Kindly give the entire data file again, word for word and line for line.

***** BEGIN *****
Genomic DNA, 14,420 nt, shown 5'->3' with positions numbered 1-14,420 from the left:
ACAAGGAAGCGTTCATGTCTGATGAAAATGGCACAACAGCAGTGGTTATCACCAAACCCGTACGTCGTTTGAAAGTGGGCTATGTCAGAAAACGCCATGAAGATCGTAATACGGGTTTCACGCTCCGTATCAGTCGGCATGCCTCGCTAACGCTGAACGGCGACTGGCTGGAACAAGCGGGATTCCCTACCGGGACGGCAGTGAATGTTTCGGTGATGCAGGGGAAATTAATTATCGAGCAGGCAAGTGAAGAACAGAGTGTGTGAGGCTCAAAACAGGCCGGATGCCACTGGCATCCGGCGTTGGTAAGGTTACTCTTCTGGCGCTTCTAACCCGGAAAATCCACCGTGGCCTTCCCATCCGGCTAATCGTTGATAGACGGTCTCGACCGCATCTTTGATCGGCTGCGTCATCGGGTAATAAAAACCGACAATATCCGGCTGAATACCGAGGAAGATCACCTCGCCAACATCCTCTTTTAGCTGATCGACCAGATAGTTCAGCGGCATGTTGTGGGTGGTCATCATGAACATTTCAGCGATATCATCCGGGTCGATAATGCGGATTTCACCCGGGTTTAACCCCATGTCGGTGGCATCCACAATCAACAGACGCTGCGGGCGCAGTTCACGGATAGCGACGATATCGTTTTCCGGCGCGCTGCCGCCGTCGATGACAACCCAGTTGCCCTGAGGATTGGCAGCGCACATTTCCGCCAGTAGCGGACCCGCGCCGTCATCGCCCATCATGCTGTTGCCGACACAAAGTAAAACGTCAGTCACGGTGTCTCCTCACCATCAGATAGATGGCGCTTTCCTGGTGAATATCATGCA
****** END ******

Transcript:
Genomic DNA, 14,420 nt, shown 5'->3' with positions numbered 1-14,420 from the left:
ACAAGGAAGCGTTCATGTCTGATGAAAATGGCACAACAGCAGTGGTTATCACCAAACCCGTACGTCGTTTGAAAGTGGGCTATGTCAGAAAACGCCATGAAGATCGTAATACGGGTTTCACGCTCCGTATCAGTCGGCATGCCTCGCTAACGCTGAACGGCGACTGGCTGGAACAAGCGGGATTCCCTACCGGGACGGCAGTGAATGTTTCGGTGATGCAGGGGAAATTAATTATCGAGCAGGCAAGTGAAGAACAGAGTGTGTGAGGCTCAAAACAGGCCGGATGCCACTGGCATCCGGCGTTGGTAAGGTTACTCTTCTGGCGCTTCTAACCCGGAAAATCCACCGTGGCCTTCCCATCCGGCTAATCGTTGATAGACGGTCTCGACCGCATCTTTGATCGGCTGCGTCATCGGGTAATAAAAACCGACAATATCCGGCTGAATACCGAGGAAGATCACCTCGCCAACATCCTCTTTTAGCTGATCGACCAGATAGTTCAGCGGCATGTTGTGGGTGGTCATCATGAACATTTCAGCGATATCATCCGGGTCGATAATGCGGATTTCACCCGGGTTTAACCCCATGTCGGTGGCATCCACAATCAACAGACGCTGCGGGCGCAGTTCACGGATAGCGACGATATCGTTTTCCGGCGCGCTGCCGCCGTCGATGACAACCCAGTTGCCCTGAGGATTGGCAGCGCACATTTCCGCCAGTAGCGGACCCGCGCCGTCATCGCCCATCATGCTGTTGCCGACACAAAGTAAAACGTCAGTCACGGTGTCTCCTCACCATCAGATAGATGGCGCTTTCCTGGTGAATATCATGCA